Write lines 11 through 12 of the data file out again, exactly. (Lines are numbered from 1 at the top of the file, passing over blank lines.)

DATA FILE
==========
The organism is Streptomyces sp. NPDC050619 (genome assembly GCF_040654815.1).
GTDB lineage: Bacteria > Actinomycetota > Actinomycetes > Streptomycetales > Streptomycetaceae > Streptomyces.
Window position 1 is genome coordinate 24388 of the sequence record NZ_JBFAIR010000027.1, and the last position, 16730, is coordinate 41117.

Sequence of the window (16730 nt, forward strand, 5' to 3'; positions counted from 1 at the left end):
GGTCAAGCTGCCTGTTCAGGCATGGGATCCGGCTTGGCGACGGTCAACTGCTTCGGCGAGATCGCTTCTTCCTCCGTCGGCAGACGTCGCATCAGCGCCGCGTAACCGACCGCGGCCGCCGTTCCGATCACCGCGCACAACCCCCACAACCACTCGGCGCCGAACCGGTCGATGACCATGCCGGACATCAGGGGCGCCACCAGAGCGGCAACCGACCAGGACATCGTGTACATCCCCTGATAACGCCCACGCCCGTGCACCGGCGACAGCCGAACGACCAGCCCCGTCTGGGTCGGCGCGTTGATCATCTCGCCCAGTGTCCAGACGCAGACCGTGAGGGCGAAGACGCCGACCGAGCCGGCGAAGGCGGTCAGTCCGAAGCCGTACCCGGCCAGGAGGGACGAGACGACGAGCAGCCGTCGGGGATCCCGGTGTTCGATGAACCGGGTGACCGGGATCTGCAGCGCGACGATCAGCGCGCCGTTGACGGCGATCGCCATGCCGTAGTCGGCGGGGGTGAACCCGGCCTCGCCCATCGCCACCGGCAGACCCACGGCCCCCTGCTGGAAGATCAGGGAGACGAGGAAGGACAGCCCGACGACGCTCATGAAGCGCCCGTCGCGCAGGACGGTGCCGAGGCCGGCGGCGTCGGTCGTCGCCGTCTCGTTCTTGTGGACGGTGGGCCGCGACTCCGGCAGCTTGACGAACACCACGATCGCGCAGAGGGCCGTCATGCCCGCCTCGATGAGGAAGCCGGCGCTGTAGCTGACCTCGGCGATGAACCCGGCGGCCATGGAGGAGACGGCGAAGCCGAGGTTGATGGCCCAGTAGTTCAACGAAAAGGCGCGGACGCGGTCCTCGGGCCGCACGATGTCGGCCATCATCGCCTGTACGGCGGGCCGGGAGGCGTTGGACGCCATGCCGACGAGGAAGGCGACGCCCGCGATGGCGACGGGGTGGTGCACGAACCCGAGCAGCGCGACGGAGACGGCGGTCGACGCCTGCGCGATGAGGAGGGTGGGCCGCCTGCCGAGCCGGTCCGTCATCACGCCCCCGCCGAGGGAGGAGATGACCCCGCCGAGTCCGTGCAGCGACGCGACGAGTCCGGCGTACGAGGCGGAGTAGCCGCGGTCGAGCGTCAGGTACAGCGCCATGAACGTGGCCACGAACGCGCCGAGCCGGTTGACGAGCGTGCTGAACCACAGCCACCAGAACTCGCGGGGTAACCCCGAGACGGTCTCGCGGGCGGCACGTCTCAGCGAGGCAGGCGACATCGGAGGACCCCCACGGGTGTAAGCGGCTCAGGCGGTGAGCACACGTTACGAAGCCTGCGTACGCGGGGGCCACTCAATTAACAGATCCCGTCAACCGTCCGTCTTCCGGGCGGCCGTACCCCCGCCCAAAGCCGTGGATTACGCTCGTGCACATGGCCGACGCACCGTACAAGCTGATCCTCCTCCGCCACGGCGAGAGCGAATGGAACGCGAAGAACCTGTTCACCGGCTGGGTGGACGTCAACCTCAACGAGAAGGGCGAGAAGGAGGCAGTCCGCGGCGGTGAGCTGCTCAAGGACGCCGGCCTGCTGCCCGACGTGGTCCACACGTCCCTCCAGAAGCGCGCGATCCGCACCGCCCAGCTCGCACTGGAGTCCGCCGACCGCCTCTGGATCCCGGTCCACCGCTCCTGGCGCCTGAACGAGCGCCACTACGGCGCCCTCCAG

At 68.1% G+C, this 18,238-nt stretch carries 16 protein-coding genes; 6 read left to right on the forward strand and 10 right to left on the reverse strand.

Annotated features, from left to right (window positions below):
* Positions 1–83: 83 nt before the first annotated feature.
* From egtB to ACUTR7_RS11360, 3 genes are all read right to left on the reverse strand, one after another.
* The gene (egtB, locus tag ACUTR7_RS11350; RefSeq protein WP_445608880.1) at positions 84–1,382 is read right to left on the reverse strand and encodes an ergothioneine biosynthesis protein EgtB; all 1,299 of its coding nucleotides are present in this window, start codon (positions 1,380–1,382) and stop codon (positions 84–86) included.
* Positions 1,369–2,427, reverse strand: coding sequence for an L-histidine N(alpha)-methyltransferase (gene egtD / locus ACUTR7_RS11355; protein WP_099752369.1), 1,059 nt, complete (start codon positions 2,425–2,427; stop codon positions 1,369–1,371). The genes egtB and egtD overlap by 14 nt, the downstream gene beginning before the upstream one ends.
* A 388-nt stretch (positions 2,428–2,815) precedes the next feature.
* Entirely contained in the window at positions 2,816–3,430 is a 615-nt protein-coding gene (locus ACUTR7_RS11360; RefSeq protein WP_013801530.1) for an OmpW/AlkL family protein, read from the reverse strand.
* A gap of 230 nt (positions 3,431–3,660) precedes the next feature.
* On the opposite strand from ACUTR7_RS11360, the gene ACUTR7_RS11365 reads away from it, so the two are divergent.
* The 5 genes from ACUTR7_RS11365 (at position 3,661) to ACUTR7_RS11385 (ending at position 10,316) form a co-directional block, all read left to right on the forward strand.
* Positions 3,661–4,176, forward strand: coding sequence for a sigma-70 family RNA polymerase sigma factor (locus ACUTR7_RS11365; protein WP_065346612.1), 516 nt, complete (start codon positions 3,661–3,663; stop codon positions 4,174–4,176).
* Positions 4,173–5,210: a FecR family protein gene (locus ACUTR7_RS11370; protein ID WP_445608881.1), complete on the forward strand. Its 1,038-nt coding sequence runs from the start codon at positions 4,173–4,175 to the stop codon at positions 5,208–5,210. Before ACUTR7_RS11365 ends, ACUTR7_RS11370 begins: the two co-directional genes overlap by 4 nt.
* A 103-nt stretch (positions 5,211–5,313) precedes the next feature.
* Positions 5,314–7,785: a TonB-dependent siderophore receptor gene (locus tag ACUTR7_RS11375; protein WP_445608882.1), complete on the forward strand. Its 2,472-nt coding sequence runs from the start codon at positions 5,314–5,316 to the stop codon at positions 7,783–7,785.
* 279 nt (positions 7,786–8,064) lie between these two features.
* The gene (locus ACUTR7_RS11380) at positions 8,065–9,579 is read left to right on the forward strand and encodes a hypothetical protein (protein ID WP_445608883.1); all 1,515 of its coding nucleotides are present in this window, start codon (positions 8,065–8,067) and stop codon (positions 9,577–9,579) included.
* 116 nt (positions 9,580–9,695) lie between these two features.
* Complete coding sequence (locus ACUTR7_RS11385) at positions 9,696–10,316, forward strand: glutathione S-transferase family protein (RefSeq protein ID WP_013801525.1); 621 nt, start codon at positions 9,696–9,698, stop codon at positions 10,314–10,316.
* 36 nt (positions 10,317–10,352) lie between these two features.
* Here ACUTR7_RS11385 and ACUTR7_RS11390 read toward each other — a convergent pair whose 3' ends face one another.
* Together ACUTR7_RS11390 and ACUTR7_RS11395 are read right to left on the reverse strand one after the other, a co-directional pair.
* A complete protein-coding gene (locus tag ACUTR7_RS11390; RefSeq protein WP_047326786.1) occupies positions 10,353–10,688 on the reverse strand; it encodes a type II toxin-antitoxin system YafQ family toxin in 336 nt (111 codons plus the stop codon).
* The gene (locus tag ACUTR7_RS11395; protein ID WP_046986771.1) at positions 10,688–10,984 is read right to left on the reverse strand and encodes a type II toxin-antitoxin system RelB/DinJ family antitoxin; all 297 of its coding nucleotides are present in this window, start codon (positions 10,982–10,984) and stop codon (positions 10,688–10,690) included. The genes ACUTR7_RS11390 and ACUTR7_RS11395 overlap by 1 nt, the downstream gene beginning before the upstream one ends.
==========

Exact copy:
* Positions 1,369–2,427, reverse strand: coding sequence for an L-histidine N(alpha)-methyltransferase (gene egtD / locus ACUTR7_RS11355; protein WP_099752369.1), 1,059 nt, complete (start codon positions 2,425–2,427; stop codon positions 1,369–1,371). The genes egtB and egtD overlap by 14 nt, the downstream gene beginning before the upstream one ends.
* A 388-nt stretch (positions 2,428–2,815) precedes the next feature.